14 Oct 2011

The Short Second Life of Bree Tanner by Stephenie Meyer: review

You might have thought there was no room for more in the bloated Twilight saga, which consists of four mega-tomes for teenagers relating the chaste love affair between a kindly vampire and a human girl. But there is. Stephenie Meyer has a story to tell and not even garlic will stop her. This mini-tome takes a minor character from the series, Bree Tanner, who (unfortunately for her) was vampirised. The novella follows her on the road to her death. Yes, she dies. Again. Didn’t guess that from the title, did you?

The Short Second Life of Bree Tanner by Stephanie Meyer
This lack of suspense might have been mitigated by good writing or character development. But Meyer doesn’t let such things get in the way of her befanged juggernaut. The plot concerns a vampire army. These vampires are bad. No, really bad! They listen to loud bass-heavy music. Sometimes they flip over cars, just for fun. They are being created by a girlishly voiced vampirette to attack the Cullens (the main family in the saga). Bree and the others are kept subjugated in a cellar; Bree falls in love with Diego, a slightly older pretty vampire (“but then,” muses Bree, “who wasn’t pretty?”), and tries to work out what’s going on.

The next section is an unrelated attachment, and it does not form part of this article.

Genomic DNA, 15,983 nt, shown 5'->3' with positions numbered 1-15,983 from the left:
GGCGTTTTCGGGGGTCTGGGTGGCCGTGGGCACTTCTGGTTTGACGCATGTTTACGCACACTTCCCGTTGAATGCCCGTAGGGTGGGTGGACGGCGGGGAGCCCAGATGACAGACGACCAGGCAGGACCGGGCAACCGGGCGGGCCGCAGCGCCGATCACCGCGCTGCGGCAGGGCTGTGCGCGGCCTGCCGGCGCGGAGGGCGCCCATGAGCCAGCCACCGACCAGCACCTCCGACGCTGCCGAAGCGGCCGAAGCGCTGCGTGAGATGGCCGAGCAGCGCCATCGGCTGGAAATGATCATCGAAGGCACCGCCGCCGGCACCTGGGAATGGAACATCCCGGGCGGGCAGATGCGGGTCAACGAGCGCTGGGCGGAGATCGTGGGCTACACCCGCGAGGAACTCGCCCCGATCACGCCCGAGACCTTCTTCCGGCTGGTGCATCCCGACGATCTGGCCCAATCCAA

Meyer’s favourite tricks are lists and repetition: “The sound of his landing was too low to catch the attention of the crying prostitute, the zoned-out prostitute, or the angry pimp.” Her conversations are limited, as most people are so tongue-tied they spend their time staring at each other across tables (causing Bree to think, usefully, “I had sat like this before – across a table from someone”).
Sometimes Meyer accidentally channels P G Wodehouse: “A couple of kids temporarily lost limbs”, or “the breeze turned helpfully gentle”. At others, Napoleon Dynamite crops up: “Vampires with skillzzz.” When the vampire army attacks a passenger ship, it’s Enid Blyton: “That was amazing – three cheers for Riley!” shouts one of them as they sit surrounded by bloodied and gutted corpses.
This is a strange, chaotic, even tedious book, which you cannot read if you don’t know the series, and if you do know it, won’t enlighten you one bit.

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